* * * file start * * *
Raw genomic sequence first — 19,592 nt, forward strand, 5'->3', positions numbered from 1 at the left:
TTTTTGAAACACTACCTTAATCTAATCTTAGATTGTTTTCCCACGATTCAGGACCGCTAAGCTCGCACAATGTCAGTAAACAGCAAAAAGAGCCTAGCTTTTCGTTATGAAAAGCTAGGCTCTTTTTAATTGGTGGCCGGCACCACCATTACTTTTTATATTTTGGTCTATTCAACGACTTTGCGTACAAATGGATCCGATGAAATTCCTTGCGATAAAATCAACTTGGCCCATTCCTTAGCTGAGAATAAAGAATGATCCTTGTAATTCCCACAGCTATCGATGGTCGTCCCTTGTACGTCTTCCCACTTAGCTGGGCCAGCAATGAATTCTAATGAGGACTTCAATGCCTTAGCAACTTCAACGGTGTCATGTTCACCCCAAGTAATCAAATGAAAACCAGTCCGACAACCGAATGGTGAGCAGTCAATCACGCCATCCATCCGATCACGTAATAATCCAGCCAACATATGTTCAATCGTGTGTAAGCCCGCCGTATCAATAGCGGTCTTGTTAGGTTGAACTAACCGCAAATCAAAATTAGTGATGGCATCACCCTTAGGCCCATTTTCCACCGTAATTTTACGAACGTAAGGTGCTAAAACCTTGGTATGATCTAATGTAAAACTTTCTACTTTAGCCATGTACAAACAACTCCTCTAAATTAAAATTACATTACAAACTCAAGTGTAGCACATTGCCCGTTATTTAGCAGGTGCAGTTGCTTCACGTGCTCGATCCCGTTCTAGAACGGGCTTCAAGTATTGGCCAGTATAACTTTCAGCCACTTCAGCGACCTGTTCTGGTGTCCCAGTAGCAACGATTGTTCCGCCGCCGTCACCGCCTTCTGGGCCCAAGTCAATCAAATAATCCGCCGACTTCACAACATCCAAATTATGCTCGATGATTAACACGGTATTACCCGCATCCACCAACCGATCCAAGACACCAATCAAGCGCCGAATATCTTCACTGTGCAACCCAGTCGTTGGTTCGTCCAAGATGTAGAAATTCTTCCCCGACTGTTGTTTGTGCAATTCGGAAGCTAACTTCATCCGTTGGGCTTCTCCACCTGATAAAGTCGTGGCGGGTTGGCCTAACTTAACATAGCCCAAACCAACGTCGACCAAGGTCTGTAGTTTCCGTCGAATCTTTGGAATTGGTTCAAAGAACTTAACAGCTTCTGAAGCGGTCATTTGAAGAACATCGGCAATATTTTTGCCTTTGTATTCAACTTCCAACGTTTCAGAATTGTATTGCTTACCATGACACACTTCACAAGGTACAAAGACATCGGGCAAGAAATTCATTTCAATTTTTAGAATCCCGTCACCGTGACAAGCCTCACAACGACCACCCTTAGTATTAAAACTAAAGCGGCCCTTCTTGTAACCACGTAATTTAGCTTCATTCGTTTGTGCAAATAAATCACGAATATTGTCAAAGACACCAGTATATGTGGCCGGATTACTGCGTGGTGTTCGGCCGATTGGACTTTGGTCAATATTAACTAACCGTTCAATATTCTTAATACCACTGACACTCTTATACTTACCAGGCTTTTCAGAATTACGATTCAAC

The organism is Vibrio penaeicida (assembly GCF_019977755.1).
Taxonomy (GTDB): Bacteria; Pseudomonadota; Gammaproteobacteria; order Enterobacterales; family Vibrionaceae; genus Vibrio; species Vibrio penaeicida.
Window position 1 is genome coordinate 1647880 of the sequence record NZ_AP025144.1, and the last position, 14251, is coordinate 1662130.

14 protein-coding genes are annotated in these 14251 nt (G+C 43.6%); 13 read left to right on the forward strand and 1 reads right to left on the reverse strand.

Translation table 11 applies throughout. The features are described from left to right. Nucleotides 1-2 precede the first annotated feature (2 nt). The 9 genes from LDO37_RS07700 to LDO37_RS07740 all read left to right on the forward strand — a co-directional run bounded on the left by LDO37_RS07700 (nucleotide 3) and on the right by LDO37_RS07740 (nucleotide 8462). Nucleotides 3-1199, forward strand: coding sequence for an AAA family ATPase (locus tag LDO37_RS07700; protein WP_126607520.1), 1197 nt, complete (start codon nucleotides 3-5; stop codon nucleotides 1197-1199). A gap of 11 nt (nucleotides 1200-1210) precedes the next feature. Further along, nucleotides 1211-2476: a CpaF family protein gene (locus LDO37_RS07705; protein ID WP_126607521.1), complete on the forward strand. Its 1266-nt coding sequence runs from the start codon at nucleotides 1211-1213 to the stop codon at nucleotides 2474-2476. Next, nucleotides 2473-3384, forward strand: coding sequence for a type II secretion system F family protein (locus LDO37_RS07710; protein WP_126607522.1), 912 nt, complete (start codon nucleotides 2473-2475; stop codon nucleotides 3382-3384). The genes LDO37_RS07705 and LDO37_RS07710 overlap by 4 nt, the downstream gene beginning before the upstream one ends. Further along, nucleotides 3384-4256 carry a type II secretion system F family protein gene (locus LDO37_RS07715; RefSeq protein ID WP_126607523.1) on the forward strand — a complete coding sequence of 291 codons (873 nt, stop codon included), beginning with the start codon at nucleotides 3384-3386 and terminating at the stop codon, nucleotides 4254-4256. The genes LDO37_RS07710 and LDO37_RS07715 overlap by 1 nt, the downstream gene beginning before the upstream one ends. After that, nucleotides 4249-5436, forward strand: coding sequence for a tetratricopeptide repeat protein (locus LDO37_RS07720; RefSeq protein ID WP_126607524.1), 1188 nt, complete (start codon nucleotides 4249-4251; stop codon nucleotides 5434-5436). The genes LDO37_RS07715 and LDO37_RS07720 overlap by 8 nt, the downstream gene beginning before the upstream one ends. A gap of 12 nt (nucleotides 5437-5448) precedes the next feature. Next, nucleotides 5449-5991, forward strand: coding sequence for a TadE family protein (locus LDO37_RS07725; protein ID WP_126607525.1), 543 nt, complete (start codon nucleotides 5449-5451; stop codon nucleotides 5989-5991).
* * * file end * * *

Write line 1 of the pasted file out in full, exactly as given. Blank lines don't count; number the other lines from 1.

Raw genomic sequence first — 19,592 nt, forward strand, 5'->3', positions numbered from 1 at the left: